Nor are any of the functions performed by Glass especially novel. The device will simply mimic some of what billions of us can already do with a smartphone. Except that you wear it on your head rather than holding it in your hands. As many of us also already do with Bluetooth headsets.

There is, I suppose, one difference that's worth mentioning. The product will be made and sold by Google. On the one hand, that seriously ups its coolness factor, making Glass a "must have" for the technorati. On the other hand, it also increases the anxiety level of those already uncomfortable with the company, and with smartphones and other mobile devices that can record audio and video more or less without notice.

 

The Red Flags are flying high. A White House petition asks the Obama Administration to "ban Google Glass from use in the USA until clear limitations are placed to prevent indecent public surveillance." (So far, 38 of 100,000 required signatures have been collected.) One site, Stop the Cyborgs, already offers downloadable signs businesses are encouraged to display announcing that "Google Glass is Banned on these Premises." They also sell t-shirts, though one customer complained that the material used was so thin as to be transparent, an unfortunate irony.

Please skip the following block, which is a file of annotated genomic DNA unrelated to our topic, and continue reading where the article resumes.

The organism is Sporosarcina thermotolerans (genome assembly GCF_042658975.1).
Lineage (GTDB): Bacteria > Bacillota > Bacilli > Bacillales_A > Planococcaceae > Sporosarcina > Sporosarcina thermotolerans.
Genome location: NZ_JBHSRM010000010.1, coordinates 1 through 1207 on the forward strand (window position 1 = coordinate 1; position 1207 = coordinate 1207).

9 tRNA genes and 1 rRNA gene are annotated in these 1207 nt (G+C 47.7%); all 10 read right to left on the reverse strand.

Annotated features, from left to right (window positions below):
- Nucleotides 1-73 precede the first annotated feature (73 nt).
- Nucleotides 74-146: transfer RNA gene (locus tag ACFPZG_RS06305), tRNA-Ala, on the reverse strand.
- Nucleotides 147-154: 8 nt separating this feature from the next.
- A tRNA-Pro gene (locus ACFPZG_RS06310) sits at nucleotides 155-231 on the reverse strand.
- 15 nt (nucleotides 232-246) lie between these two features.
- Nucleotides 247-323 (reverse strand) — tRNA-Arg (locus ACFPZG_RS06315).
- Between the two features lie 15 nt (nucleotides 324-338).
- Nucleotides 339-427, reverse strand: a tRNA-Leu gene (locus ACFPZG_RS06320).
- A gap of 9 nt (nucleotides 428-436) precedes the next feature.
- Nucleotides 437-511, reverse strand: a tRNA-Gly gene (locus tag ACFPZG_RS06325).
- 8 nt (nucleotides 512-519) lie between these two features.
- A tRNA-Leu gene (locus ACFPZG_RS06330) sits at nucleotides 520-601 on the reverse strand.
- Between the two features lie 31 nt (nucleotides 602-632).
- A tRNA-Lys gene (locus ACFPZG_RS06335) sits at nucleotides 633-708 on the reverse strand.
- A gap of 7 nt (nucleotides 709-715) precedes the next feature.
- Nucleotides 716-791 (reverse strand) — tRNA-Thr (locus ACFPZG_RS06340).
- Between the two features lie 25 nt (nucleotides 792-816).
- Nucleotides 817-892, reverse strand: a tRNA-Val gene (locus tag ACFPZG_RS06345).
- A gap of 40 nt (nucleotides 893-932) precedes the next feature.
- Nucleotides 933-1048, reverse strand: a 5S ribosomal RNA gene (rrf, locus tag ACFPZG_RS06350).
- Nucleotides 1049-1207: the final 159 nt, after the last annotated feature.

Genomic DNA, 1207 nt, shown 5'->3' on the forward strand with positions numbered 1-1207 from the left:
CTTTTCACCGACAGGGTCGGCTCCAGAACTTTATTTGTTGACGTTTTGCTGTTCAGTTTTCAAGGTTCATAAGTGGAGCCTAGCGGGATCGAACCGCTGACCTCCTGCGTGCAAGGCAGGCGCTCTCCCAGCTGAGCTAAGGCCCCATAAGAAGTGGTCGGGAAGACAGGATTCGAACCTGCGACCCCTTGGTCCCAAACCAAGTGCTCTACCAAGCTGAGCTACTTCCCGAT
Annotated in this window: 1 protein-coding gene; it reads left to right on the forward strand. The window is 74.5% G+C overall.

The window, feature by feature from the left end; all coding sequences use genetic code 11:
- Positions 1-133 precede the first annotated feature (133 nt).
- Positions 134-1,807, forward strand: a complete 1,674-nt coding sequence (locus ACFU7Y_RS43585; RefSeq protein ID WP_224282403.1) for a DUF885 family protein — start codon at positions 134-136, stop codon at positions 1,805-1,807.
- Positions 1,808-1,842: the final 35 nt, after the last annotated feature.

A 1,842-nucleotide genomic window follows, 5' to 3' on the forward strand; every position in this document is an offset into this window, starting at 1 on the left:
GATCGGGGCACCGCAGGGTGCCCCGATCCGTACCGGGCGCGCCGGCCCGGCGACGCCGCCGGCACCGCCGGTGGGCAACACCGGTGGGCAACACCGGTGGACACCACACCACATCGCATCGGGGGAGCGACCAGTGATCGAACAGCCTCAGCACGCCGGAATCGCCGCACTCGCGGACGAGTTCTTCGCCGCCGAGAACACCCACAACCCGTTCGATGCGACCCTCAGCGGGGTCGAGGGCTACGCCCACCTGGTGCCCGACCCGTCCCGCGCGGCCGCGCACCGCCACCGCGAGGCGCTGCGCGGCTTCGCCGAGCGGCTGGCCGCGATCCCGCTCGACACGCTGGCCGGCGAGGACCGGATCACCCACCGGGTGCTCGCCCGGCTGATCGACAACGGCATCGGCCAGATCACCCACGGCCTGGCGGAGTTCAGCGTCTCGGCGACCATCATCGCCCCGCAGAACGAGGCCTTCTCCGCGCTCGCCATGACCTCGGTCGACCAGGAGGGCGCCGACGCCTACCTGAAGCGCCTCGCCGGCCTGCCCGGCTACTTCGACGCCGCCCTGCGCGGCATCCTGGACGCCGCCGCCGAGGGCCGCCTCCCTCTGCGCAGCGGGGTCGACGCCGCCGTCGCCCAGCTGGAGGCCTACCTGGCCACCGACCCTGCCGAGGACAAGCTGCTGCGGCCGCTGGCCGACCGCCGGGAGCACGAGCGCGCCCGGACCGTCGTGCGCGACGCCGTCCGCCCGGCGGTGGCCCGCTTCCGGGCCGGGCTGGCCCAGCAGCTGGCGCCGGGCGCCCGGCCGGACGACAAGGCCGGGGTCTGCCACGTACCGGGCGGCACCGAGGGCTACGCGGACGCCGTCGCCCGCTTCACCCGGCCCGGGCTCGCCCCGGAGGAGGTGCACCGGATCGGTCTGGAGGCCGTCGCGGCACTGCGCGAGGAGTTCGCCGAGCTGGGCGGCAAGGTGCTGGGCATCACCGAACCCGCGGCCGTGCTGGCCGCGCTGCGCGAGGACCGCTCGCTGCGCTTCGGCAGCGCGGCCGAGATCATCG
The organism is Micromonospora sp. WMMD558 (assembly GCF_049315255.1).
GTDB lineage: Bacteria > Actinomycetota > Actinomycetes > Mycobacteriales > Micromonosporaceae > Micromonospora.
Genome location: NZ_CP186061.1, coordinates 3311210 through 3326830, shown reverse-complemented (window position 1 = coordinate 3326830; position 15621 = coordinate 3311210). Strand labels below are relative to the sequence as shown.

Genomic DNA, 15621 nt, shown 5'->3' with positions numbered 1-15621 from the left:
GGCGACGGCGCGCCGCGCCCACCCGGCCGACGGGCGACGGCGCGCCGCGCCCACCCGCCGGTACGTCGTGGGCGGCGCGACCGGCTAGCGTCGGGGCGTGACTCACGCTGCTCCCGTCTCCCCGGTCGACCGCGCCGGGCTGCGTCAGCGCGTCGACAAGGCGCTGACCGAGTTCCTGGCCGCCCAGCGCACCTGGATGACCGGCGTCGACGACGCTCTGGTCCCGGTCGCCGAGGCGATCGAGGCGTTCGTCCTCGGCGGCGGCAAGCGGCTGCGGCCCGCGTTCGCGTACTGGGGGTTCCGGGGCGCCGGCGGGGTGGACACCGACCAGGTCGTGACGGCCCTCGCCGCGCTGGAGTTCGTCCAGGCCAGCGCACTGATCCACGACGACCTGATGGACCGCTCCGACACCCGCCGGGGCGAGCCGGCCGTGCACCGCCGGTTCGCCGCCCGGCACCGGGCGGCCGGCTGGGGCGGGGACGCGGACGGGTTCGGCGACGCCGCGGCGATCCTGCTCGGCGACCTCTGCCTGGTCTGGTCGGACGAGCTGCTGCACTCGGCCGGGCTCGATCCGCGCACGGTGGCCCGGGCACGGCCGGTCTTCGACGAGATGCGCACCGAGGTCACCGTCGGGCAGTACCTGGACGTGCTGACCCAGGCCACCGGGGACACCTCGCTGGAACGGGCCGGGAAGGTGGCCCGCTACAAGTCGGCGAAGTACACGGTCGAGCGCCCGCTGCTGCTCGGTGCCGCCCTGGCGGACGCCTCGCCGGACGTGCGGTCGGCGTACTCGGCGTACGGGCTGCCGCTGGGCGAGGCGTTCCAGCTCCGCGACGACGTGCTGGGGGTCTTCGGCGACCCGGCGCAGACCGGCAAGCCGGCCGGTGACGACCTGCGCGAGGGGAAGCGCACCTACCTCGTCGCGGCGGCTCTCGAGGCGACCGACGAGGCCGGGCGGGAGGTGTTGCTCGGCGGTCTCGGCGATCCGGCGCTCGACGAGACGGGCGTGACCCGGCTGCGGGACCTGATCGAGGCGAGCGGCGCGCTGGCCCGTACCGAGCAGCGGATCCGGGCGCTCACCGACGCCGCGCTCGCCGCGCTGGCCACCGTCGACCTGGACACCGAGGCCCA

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Why The Sharing #Economy Is Growing

Why The Sharing #Economy Is Growing | Cyborgs_Transhumanism | Scoop.it
Most people who share, do it because they want to make the world a better place, according to a new national survey commissioned by AirBnb.The sharing economy has an estimated $26 billion value, including online platforms that make it easy to do everything...
luiy's insight:

It’s interesting to speculate on what these findings might mean for the future growth of sharing. On the one hand, any product or service that offers emotional benefits and becomes positively linked with one’s sense of self is likely to have staying power, producing strong brand loyalty. Over half of those who had participated in the sharing economy said they would recommend it to others.